Post-traumatic stress disorder is a debilitating disorder that follows exposure to a traumatic event. Although, as much as 90% of the US population is exposed to at least one traumatic event during their lifetime [1], only one-tenth of those who survive life-threatening events will develop PTSD [2]. Differential risk for developing PTSD is multidetermined but in part depends on sex, with women having approximately twice the risk as men of developing PTSD following trauma exposure [1–3]. Women also tend to have a four-fold longer course of illness and are more likely to utilize urgent care services, which come with a higher cost burden [1,4–6]. Even after controlling for trauma exposure factors, sex differences in PTSD remain [1–3]; thus, it is necessary to understand biological factors contributing to female’s increased risk for PTSD. This review will consider hormonal evidence from translational models of fear conditioning in humans, which model clinical presentations of PTSD symptoms and treatment. We will overview the contribution of gonadal hormones to women’s risk of developing PTSD and the importance of considering specificity of measurement to ensure that contributions of hormones are not inadvertently overlooked.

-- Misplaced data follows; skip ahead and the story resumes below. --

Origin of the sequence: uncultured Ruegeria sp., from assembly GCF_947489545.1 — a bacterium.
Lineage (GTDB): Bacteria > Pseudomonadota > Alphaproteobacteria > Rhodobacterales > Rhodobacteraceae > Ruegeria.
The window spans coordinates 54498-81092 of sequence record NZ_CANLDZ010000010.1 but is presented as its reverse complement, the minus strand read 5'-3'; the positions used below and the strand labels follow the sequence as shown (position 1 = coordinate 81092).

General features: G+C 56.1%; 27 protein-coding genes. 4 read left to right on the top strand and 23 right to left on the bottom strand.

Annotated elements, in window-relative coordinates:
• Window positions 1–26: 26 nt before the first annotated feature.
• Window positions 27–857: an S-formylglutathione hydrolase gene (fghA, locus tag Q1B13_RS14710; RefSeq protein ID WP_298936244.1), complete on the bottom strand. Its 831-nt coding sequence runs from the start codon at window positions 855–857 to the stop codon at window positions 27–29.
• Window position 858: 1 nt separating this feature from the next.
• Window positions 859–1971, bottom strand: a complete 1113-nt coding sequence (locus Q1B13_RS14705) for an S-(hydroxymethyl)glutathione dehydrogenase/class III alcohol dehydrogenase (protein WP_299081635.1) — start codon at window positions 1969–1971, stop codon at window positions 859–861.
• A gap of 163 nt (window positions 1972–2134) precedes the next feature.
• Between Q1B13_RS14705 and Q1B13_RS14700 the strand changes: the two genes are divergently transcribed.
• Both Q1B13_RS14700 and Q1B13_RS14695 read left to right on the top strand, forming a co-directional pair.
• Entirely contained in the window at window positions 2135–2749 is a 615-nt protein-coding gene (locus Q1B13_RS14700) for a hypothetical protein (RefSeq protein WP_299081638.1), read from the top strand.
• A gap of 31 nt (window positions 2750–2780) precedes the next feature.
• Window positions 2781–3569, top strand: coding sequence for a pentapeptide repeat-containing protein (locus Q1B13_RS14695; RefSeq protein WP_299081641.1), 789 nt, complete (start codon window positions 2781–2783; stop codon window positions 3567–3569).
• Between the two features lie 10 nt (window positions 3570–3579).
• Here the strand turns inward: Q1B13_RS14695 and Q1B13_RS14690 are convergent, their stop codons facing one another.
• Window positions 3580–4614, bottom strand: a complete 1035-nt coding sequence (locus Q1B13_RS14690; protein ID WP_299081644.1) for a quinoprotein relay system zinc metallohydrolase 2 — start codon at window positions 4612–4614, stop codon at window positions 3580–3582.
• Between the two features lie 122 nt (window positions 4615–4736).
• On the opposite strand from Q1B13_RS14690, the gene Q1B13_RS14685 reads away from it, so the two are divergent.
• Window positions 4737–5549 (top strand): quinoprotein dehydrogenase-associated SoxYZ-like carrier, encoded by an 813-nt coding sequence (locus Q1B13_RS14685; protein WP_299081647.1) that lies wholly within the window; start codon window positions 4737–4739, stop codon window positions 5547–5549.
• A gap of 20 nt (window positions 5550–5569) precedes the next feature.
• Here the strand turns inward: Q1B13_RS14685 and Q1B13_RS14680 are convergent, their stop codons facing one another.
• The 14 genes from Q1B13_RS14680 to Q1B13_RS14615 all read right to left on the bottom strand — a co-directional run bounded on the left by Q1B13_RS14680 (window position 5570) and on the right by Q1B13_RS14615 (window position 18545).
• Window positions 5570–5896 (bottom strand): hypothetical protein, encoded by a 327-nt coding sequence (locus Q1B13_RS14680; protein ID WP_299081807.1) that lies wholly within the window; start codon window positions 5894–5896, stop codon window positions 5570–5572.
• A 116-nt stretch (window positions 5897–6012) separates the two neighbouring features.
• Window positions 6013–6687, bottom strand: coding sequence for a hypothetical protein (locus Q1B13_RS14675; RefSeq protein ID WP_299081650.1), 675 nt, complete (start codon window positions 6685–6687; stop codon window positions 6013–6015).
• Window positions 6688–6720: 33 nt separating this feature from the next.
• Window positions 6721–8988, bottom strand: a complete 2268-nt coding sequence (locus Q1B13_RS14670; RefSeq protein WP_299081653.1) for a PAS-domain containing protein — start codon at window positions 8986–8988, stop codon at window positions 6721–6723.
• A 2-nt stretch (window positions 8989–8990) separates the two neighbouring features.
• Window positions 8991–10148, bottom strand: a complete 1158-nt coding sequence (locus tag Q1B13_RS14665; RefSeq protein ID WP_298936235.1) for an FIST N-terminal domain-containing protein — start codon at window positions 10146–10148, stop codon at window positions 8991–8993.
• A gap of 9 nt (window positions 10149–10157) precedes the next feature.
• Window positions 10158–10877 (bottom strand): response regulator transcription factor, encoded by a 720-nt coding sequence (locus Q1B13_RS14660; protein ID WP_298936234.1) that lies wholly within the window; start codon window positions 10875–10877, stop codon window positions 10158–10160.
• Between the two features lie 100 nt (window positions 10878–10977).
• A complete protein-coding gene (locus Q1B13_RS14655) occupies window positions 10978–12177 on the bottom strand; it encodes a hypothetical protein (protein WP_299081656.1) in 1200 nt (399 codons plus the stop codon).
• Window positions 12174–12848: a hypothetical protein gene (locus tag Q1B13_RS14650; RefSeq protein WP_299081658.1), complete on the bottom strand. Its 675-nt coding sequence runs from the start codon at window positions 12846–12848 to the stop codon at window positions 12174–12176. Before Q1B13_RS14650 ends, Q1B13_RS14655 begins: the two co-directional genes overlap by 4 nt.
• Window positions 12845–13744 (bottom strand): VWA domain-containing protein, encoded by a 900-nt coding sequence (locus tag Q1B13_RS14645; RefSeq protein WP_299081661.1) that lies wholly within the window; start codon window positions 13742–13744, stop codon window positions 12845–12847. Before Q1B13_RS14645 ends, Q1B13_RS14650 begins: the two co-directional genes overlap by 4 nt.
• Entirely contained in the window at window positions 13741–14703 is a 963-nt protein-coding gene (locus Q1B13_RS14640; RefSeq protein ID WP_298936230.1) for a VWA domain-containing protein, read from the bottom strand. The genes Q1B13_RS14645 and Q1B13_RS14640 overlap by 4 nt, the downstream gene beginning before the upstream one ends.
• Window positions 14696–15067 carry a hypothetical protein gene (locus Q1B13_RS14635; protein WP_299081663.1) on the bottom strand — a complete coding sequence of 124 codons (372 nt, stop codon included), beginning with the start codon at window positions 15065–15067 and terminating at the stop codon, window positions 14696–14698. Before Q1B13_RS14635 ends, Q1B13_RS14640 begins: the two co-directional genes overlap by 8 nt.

PTSD symptoms are characterized by exaggerated fear and anxiety behaviors triggered by learned environmental cues that serve as reminders of a prior traumatic experience [7]. Preclinical research aimed at understanding factors that regulate fear learning and memory processes in high-risk populations could shed light on the biological underpinnings of PTSD risk and resilience. Clinical presentations of PTSD symptoms can be modeled in the laboratory via differential fear conditioning in which neutral stimuli are contemporaneously paired with or without an aversive stimulus (unconditioned stimulus or US). The neutral stimulus paired with threat (conditioned stimulus or CS+) gains emotional significance and begins to trigger fear and arousal response as it serves as a reminder of threat. The other neutral stimulus (CS-) becomes a reminder cue for safety and signals the inhibition or suppression of threat responding. Fear extinction is another laboratory model for testing fear inhibition. For fear extinction, the CS+ that was paired with an aversive stimulus during acquisition is repeatedly presented without the aversive stimulus, thus allowing the fear response to extinguish [8]. While fear acquisition refers to learning that something is dangerous, extinction is a mechanism by which an individual learns that the stimulus no longer represents threat. This procedure forms the theoretical basis for cognitive behavioral or exposure therapy, the first-line treatment for PTSD. Impaired fear extinction is widely considered a key component of PTSD [9–11]. Extinction learning and memory can be further examined by re-testing participants after the passage of time to determine the strength of extinction retention or whether conditioned fear expression will reemerge —a phenomenon termed fear recovery. Extinction recall has been shown to be deficient in PTSD [12]. Understanding the processes by which fear extinction is retained has the potential to inform treatments for PTSD that lead to lasting changes in fear responses.